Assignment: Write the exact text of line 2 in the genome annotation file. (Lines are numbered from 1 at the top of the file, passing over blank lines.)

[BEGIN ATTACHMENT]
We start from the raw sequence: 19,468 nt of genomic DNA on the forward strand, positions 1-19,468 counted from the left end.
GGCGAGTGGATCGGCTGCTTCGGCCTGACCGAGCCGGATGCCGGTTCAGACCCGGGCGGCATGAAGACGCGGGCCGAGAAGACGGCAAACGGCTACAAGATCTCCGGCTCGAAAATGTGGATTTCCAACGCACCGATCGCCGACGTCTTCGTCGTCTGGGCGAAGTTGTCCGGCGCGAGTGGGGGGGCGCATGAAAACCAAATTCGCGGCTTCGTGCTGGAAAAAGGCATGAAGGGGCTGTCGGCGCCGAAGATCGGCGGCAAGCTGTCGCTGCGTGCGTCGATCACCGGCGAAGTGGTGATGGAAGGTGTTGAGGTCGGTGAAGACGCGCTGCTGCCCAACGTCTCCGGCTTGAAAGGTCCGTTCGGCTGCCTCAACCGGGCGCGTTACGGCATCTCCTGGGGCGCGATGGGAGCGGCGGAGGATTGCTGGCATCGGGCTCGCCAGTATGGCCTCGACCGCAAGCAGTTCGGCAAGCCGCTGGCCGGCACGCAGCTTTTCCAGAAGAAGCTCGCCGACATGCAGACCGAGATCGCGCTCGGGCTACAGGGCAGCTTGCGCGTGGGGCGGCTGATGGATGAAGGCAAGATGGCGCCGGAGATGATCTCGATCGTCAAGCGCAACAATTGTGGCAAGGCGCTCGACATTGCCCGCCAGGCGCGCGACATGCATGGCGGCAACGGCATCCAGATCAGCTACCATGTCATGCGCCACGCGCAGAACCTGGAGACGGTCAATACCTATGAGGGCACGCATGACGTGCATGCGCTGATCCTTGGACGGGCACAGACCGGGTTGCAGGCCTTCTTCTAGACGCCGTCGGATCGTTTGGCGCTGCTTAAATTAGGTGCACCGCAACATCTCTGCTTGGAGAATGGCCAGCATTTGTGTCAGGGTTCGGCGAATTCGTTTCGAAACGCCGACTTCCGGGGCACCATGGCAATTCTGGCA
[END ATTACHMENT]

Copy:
GGCGAGTGGATCGGCTGCTTCGGCCTGACCGAGCCGGATGCCGGTTCAGACCCGGGCGGCATGAAGACGCGGGCCGAGAAGACGGCAAACGGCTACAAGATCTCCGGCTCGAAAATGTGGATTTCCAACGCACCGATCGCCGACGTCTTCGTCGTCTGGGCGAAGTTGTCCGGCGCGAGTGGGGGGGCGCATGAAAACCAAATTCGCGGCTTCGTGCTGGAAAAAGGCATGAAGGGGCTGTCGGCGCCGAAGATCGGCGGCAAGCTGTCGCTGCGTGCGTCGATCACCGGCGAAGTGGTGATGGAAGGTGTTGAGGTCGGTGAAGACGCGCTGCTGCCCAACGTCTCCGGCTTGAAAGGTCCGTTCGGCTGCCTCAACCGGGCGCGTTACGGCATCTCCTGGGGCGCGATGGGAGCGGCGGAGGATTGCTGGCATCGGGCTCGCCAGTATGGCCTCGACCGCAAGCAGTTCGGCAAGCCGCTGGCCGGCACGCAGCTTTTCCAGAAGAAGCTCGCCGACATGCAGACCGAGATCGCGCTCGGGCTACAGGGCAGCTTGCGCGTGGGGCGGCTGATGGATGAAGGCAAGATGGCGCCGGAGATGATCTCGATCGTCAAGCGCAACAATTGTGGCAAGGCGCTCGACATTGCCCGCCAGGCGCGCGACATGCATGGCGGCAACGGCATCCAGATCAGCTACCATGTCATGCGCCACGCGCAGAACCTGGAGACGGTCAATACCTATGAGGGCACGCATGACGTGCATGCGCTGATCCTTGGACGGGCACAGACCGGGTTGCAGGCCTTCTTCTAGACGCCGTCGGATCGTTTGGCGCTGCTTAAATTAGGTGCACCGCAACATCTCTGCTTGGAGAATGGCCAGCATTTGTGTCAGGGTTCGGCGAATTCGTTTCGAAACGCCGACTTCCGGGGCACCATGGCAATTCTGGCA